# Starting with circle stock

Hey guys, looking for some input on starting with circular stock for a sign project. Is this possible? if so how would I zero on the circle and is there a way to make the product dimensions within carbide create reflect the same. Thank you!

Yes, I did this with a plate project I did a while back.
The main issue is holding the stock. I had a bit of an issue planning stock flat. it wanted to spin. I ended up using cam clamps using more pressure with the standard clamps.
I have a rail on the left and front of my waste board squared to the machine. Set the X&Y zero using a square board to the front left of the machine, then placed the circle in and set everything up in Carbide Create as a square with a circle in the middle touching the edges.
Might have been the hard way but it worked.

5 Likes

Thank you for the response!

Within Carbide Create are you using the â€śrails dimensionsâ€ť for the size of your stock? I think I understand how you did this now with the pictures!

The plate was 12" so I used a 12" square.
I believe I placed the files on CutRocket.

2 Likes

did you use a bitzero and if so, did you place it on one of the rails edges or placed a square board in the left front to then zero? Sorry for all the questions

Yes, I used BitZero on the lower left corner of a square board, then mounted the circle.

Thank you so much for the help!!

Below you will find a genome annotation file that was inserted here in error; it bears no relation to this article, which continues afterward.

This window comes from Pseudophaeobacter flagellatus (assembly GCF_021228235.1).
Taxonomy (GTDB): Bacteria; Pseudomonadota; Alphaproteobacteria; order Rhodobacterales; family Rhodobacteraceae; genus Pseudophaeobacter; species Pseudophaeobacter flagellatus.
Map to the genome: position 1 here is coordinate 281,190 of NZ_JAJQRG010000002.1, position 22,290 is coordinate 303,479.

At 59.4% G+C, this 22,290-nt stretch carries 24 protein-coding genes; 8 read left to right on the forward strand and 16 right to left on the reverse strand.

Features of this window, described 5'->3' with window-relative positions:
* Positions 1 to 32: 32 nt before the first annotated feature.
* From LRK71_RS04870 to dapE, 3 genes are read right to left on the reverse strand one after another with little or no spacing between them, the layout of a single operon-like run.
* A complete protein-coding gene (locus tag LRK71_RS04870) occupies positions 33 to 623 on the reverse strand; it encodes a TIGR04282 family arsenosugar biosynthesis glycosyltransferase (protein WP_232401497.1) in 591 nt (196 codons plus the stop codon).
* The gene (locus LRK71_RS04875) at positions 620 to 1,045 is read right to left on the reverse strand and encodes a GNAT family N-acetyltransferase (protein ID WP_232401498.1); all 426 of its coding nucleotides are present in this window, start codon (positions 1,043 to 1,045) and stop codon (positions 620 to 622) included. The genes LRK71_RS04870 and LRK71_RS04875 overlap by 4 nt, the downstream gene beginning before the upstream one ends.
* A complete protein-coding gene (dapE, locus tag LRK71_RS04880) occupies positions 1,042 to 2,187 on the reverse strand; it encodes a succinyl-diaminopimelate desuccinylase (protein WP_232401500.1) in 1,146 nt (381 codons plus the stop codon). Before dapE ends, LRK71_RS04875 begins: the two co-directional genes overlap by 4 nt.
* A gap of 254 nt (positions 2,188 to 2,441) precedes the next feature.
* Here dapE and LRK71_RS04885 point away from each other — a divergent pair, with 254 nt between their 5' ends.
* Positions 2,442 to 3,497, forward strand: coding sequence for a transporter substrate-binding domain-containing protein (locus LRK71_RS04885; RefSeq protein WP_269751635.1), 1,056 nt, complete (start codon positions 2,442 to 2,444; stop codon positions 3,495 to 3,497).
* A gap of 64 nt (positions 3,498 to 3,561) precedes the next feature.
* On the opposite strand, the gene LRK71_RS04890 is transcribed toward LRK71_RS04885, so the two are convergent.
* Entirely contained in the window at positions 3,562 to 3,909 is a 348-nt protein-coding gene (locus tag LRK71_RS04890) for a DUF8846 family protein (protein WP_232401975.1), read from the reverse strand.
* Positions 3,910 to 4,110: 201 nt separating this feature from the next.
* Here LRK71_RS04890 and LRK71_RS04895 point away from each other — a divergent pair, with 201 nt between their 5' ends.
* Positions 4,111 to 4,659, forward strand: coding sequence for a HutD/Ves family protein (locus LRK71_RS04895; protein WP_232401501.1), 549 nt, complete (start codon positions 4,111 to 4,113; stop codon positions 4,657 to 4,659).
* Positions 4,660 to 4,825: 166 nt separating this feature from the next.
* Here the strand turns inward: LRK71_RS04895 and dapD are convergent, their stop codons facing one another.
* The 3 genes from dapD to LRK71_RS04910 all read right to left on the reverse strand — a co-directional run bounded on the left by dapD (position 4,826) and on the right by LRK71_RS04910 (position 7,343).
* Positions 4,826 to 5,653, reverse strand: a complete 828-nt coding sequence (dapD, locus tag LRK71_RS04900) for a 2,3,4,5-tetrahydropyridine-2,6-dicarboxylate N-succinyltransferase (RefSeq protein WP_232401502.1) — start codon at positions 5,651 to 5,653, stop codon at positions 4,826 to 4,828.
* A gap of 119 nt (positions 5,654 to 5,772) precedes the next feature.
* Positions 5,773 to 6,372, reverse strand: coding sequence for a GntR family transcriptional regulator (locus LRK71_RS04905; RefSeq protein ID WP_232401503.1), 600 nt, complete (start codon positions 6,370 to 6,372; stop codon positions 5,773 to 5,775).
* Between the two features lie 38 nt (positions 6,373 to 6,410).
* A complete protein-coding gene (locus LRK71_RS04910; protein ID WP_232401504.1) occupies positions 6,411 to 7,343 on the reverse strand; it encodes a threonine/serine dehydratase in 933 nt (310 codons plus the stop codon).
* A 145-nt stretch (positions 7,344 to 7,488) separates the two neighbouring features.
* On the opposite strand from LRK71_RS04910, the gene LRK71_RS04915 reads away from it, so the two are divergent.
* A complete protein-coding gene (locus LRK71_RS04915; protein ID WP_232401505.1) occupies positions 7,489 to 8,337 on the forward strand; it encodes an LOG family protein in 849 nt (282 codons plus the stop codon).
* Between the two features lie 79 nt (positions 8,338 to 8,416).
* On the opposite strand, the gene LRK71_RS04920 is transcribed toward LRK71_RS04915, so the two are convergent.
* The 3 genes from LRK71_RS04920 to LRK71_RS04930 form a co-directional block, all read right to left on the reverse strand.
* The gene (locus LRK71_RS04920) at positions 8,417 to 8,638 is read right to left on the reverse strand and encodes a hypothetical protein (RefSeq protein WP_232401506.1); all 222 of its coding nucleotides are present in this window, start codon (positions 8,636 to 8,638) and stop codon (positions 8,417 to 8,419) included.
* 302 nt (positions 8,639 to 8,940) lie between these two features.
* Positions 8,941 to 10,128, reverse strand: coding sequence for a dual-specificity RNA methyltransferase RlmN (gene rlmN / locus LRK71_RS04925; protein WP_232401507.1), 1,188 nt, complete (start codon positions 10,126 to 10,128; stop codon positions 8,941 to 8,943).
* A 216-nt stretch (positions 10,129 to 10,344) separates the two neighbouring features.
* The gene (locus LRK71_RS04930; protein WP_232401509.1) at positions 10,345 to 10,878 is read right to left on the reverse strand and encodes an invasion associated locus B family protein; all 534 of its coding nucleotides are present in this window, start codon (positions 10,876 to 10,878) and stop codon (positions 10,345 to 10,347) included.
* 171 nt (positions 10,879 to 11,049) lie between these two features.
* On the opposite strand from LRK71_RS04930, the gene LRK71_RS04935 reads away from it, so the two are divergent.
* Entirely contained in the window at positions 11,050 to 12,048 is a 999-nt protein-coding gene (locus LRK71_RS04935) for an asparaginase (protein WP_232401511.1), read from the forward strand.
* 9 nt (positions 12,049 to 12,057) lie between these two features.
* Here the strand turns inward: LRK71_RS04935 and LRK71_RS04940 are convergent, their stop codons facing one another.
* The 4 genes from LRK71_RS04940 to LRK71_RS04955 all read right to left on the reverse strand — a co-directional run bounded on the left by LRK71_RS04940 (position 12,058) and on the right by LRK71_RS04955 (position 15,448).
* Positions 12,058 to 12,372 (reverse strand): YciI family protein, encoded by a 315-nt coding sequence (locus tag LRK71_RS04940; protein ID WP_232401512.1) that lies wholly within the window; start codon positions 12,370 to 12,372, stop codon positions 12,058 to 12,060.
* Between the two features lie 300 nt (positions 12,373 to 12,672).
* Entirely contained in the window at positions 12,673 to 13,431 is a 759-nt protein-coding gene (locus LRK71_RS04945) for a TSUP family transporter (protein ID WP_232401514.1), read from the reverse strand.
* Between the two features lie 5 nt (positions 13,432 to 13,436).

1 Like

Another way may be to use a circle jig.

1 Like

For finding the center of a circle, you can use a â€ścenter finderâ€ť, which is commonly found in combination squares. Hereâ€™s a square they sell at harbor freight. The 90 degree thingy in the middle, thats set at 45 degrees is the center finder. Place your circle against the 90 degree and use a pencil to mark the 45 degree line. Then rotate the circle and repeat the steps. It doesnt matter how much you rotate the circle, your 45 degree lines will always cross in the middle of the circle. Then mount the workpiece however you want in the CNC and zero the X and Y over your midpoint.

5 Likes

For those wishing to probe manually, a circle (or the inside bore as well) is rather nice to probe in a simplistic fashion:

Strictly speaking the Y axis probing doesnâ€™t need to be on the centerline either and can be arbitrary as well, but once you have found the center X value I think there is no reason not be be on that line.

4 Likes

This topic was automatically closed after 30 days. New replies are no longer allowed.